Wednesday, May 18, 2011

Uíge: Rapid Diagnostic Testing

Yesterday I observed a training on rapid diagnostic testing (RDT) for malaria using the Bioline Rapid Test. I volunteered to be tested, so the participants could practice - and so that I could find out if I had malaria. You can have malaria without showing symptoms for several weeks (in at least one strain you can have it for years without knowing). I wanted to be tested before our trip back to the States, because I don´t think that most American doctors know how to test and treat malaria. Malaria medication is not readily available in most American pharmacies; it would have to be specially ordered. So, I was happy to receive a free test.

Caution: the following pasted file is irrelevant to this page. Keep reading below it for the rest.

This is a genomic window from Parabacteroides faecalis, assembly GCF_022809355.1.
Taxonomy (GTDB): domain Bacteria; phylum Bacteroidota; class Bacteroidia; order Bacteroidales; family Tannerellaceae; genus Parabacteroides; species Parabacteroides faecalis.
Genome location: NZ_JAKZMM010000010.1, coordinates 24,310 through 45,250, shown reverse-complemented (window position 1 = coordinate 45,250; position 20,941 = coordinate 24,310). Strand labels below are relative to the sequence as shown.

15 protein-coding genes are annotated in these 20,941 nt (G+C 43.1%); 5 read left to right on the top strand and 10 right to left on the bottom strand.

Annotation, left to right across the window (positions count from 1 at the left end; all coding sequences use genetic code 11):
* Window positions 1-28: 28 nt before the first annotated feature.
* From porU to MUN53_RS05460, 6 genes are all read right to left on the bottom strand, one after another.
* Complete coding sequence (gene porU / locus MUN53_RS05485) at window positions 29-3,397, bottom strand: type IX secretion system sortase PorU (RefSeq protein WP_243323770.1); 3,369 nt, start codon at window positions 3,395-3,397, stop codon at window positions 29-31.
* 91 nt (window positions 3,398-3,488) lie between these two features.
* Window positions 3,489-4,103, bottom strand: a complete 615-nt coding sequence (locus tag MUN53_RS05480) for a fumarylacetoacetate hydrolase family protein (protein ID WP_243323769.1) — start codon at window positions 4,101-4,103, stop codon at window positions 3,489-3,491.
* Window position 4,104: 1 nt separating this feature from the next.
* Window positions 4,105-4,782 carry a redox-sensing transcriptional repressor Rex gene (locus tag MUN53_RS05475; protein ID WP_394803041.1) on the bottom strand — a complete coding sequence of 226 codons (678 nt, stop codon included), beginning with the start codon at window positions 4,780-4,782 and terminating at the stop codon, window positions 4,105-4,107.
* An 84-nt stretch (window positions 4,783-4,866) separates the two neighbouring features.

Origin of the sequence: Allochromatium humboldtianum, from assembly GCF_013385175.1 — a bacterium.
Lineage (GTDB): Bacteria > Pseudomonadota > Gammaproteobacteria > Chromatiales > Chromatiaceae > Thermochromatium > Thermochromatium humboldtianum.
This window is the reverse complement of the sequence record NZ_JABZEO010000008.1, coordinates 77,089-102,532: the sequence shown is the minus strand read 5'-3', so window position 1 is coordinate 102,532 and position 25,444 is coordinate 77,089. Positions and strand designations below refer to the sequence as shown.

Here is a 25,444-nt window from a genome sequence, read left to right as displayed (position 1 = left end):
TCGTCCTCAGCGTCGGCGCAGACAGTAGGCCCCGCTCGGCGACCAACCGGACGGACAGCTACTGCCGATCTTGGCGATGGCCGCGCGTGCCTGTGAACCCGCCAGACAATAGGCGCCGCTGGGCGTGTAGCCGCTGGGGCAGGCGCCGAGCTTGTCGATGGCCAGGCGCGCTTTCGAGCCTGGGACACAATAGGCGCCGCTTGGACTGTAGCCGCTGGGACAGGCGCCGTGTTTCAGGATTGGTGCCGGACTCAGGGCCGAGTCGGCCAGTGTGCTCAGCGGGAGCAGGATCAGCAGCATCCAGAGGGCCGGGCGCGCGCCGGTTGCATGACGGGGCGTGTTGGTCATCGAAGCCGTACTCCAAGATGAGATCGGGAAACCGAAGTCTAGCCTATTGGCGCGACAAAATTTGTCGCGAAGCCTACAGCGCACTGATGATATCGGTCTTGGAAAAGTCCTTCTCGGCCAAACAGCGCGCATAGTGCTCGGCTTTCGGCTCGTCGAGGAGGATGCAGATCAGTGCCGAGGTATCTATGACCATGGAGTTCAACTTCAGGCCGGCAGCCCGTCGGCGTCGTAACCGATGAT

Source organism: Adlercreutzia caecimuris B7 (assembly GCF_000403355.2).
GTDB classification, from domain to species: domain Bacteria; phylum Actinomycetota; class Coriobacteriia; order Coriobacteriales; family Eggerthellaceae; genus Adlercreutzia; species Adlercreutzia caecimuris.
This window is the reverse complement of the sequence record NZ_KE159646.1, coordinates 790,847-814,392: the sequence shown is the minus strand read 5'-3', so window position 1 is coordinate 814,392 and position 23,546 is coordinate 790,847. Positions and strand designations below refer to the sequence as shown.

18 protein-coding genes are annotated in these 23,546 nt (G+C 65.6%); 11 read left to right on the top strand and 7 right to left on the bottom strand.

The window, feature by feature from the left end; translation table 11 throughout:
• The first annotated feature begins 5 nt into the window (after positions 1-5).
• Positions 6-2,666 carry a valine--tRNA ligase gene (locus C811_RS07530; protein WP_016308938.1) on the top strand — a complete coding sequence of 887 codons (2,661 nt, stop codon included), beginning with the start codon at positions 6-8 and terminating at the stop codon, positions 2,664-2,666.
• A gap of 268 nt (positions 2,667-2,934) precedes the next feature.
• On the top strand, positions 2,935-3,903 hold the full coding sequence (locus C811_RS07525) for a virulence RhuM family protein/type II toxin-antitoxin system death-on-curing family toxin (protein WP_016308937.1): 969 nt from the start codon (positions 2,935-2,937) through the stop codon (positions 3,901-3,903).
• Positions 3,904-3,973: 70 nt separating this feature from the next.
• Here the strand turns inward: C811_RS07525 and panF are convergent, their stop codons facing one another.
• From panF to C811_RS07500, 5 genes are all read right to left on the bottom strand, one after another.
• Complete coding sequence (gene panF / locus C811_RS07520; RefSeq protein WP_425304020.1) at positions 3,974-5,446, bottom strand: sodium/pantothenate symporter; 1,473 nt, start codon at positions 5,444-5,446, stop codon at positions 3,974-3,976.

The training participants were nurses at a hospital in Songo, Uíge. I had to be pricked twice with a lancet because the first nurse couldn´t get the capillary tube to fill correctly. It hurt a little.

When the tube is filled to a certain point, you should place the tube in the small hole on the test. Then you place four drops of a solution in the hole, which makes the blood move up across the testing strip. Kind of like a pregnancy test, one line will appear as a control - to tell you the test is not damaged. Then, if the patient has malaria, a second line will appear. The Bioline test can distinguish between p. falciparum and p. vivax, the two most common species of the malaria parasite. If you have both strains, all three lines will appear.

In squeezing my fingers to fill the capillary tube with blood, the training participant got blood all over my fingers and the table. We had alcohol wipes, but there wasn´t any water in the building so it was about an hour before I could wash my hands.

The test was passed around so the participants could diagnose me.

And I am happy to say I am malaria-free!

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